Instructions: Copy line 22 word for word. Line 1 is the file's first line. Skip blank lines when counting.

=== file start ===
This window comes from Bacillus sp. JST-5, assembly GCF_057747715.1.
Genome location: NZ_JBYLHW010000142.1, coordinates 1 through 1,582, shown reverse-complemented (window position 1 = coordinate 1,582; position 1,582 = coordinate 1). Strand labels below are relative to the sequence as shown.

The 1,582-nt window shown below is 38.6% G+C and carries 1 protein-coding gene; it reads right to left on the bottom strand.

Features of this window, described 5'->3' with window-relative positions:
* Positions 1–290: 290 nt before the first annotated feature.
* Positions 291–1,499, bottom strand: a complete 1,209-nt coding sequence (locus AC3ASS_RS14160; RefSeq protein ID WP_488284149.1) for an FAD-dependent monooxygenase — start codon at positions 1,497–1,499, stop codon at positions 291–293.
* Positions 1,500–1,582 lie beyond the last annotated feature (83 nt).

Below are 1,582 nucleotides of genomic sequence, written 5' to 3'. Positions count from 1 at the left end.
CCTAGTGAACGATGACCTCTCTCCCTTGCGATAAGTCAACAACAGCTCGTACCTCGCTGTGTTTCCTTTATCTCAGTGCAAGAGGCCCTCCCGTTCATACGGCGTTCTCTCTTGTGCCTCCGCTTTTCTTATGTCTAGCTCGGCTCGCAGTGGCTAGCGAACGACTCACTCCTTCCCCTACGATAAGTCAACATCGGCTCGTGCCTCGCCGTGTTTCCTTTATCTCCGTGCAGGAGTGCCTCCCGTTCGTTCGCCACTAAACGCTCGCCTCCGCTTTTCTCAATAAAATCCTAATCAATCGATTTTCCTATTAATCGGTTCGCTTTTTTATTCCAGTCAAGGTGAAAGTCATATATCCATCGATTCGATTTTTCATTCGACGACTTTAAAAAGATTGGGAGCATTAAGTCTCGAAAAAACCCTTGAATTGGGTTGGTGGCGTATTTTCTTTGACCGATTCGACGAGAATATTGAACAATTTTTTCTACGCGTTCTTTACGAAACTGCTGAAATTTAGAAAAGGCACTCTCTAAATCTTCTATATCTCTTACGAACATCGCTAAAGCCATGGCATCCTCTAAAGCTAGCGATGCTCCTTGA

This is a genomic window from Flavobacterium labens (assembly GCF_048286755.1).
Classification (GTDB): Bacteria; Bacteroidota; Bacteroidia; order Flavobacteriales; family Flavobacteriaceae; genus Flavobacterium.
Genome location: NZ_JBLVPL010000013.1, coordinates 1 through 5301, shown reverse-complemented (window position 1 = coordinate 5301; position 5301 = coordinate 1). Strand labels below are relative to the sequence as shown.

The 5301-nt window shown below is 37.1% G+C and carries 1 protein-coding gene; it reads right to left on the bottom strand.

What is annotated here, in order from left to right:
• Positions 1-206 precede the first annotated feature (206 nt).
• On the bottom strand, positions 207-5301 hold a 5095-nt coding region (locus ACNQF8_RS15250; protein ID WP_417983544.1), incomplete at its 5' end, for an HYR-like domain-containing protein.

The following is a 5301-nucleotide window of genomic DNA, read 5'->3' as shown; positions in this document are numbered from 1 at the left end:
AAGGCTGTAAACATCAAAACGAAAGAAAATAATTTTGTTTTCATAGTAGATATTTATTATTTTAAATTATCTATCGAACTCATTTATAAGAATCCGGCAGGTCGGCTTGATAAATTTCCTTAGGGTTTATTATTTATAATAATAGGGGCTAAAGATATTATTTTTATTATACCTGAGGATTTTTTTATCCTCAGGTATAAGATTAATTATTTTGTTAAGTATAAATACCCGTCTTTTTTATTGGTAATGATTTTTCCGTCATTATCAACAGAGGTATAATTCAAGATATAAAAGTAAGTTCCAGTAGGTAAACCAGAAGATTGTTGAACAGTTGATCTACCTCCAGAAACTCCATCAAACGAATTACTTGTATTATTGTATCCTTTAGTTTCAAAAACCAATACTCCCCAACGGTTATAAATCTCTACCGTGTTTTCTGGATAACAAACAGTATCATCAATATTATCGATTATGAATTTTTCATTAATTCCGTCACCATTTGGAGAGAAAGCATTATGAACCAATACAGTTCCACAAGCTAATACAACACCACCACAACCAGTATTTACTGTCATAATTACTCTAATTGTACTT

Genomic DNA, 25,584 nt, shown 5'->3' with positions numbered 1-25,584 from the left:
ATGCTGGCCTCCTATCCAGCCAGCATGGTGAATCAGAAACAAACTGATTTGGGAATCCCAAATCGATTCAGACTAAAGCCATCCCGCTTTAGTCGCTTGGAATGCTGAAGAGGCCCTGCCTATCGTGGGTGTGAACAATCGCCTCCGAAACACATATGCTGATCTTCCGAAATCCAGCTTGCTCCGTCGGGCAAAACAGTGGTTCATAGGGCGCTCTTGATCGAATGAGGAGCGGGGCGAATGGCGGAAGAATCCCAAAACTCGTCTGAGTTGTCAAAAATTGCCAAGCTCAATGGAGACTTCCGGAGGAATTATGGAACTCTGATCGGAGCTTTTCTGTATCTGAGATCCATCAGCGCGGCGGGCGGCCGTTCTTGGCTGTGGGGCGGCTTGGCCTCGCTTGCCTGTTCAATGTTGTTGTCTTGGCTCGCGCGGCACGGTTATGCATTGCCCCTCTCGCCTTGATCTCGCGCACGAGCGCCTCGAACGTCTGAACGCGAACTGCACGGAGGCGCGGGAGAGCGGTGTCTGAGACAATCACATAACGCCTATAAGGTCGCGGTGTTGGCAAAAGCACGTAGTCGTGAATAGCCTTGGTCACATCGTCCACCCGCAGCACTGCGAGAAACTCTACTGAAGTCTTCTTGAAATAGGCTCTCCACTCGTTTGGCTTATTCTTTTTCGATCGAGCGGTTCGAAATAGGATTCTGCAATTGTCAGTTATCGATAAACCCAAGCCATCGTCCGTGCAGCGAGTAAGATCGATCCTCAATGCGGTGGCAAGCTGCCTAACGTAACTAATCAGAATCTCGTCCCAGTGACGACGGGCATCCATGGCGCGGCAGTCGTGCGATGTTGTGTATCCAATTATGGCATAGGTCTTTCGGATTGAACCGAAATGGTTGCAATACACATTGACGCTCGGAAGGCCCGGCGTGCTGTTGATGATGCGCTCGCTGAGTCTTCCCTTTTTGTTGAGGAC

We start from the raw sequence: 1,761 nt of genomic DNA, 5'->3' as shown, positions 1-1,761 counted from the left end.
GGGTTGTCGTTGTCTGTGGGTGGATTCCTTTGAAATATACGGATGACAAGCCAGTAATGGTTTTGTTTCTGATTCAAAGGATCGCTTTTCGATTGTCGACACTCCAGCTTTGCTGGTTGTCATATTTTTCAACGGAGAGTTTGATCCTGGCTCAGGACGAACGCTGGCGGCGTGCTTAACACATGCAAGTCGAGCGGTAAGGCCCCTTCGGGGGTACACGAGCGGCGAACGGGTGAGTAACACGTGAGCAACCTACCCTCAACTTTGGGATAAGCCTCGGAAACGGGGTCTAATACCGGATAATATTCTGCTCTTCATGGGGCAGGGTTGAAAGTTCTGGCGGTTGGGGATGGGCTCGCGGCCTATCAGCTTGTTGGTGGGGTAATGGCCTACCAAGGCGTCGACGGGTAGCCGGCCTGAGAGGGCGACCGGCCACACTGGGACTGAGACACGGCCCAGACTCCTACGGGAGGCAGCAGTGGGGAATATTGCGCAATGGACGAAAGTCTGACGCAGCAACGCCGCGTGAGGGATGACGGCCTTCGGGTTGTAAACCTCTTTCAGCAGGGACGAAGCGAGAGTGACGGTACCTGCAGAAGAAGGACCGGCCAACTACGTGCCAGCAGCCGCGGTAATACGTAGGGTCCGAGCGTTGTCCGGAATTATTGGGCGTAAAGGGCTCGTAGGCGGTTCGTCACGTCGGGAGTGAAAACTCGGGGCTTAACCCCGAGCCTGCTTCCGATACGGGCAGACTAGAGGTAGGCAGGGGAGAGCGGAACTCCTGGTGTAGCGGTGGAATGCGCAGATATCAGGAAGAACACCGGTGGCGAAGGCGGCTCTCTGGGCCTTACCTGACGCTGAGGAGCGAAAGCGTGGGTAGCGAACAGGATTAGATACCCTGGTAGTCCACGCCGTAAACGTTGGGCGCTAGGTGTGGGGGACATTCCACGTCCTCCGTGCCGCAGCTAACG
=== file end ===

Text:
GGGTTGTCGTTGTCTGTGGGTGGATTCCTTTGAAATATACGGATGACAAGCCAGTAATGGTTTTGTTTCTGATTCAAAGGATCGCTTTTCGATTGTCGACACTCCAGCTTTGCTGGTTGTCATATTTTTCAACGGAGAGTTTGATCCTGGCTCAGGACGAACGCTGGCGGCGTGCTTAACACATGCAAGTCGAGCGGTAAGGCCCCTTCGGGGGTACACGAGCGGCGAACGGGTGAGTAACACGTGAGCAACCTACCCTCAACTTTGGGATAAGCCTCGGAAACGGGGTCTAATACCGGATAATATTCTGCTCTTCATGGGGCAGGGTTGAAAGTTCTGGCGGTTGGGGATGGGCTCGCGGCCTATCAGCTTGTTGGTGGGGTAATGGCCTACCAAGGCGTCGACGGGTAGCCGGCCTGAGAGGGCGACCGGCCACACTGGGACTGAGACACGGCCCAGACTCCTACGGGAGGCAGCAGTGGGGAATATTGCGCAATGGACGAAAGTCTGACGCAGCAACGCCGCGTGAGGGATGACGGCCTTCGGGTTGTAAACCTCTTTCAGCAGGGACGAAGCGAGAGTGACGGTACCTGCAGAAGAAGGACCGGCCAACTACGTGCCAGCAGCCGCGGTAATACGTAGGGTCCGAGCGTTGTCCGGAATTATTGGGCGTAAAGGGCTCGTAGGCGGTTCGTCACGTCGGGAGTGAAAACTCGGGGCTTAACCCCGAGCCTGCTTCCGATACGGGCAGACTAGAGGTAGGCAGGGGAGAGCGGAACTCCTGGTGTAGCGGTGGAATGCGCAGATATCAGGAAGAACACCGGTGGCGAAGGCGGCTCTCTGGGCCTTACCTGACGCTGAGGAGCGAAAGCGTGGGTAGCGAACAGGATTAGATACCCTGGTAGTCCACGCCGTAAACGTTGGGCGCTAGGTGTGGGGGACATTCCACGTCCTCCGTGCCGCAGCTAACG